In the writings of Gregory of Tours, the clerical and monastic worlds intertwine in a peculiar way. Urban, non-monastic presbyters are titled as abbots with no monks to rule in sight. Those wishing to become monks are regularly made clerics even before they reach their future monastery. People who make a pilgrimage to a saint’s shrine and get healed are ordained clerics, but then immediately return to their homes in distant lands.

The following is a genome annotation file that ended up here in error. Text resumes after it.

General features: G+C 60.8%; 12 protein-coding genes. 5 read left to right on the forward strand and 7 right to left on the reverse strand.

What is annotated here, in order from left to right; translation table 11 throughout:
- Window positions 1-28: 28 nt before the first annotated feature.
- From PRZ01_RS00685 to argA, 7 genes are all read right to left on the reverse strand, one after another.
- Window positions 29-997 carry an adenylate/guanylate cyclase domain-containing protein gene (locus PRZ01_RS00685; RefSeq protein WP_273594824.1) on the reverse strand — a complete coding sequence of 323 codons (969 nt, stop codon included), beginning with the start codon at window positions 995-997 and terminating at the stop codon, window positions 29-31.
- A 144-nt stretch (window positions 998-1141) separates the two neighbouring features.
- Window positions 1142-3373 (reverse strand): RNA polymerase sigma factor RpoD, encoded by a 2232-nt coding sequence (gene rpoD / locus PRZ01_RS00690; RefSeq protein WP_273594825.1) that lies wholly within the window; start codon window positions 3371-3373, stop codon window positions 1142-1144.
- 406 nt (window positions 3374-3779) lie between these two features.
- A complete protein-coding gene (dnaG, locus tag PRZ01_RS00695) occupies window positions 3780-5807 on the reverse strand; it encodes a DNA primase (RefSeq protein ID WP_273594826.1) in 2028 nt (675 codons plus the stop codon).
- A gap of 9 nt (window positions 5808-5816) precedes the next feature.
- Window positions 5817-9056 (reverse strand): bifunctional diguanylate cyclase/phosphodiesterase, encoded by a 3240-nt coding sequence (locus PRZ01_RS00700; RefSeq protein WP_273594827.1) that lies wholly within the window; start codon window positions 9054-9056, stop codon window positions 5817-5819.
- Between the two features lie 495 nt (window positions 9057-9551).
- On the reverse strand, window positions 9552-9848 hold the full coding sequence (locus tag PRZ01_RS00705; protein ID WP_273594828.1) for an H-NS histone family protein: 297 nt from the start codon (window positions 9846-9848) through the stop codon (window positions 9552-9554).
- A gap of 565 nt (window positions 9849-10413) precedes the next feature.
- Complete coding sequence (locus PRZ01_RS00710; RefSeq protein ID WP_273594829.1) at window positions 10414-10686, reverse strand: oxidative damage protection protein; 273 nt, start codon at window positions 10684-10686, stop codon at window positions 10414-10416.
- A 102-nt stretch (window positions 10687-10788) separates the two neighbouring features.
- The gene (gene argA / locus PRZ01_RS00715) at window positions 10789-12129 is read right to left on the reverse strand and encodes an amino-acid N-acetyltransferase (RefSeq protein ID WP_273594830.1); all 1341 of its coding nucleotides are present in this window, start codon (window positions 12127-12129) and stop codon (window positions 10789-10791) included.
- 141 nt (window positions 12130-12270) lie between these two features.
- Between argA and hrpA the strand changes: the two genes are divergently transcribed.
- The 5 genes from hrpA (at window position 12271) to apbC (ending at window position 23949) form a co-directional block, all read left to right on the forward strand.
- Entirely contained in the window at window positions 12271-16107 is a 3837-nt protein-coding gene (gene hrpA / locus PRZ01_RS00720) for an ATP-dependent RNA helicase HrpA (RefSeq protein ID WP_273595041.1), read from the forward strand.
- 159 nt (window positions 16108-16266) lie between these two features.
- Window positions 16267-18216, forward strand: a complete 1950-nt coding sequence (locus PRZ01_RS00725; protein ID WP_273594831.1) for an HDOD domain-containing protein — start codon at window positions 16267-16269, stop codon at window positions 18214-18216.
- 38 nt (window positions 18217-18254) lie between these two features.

Gregory’s works present the society where the categories of ‘monk’ and ‘cleric’ are not strictly defined. The monastic and clerical vocations were so closely interweaved that in many cases it is impossible to determine whether someone was a monk, a cleric, or, indeed, both. In my paper, I will show the implications of this phenomenon, answering the crucial question: in what manner were clerics distinct from monks in sixth-century Gaul?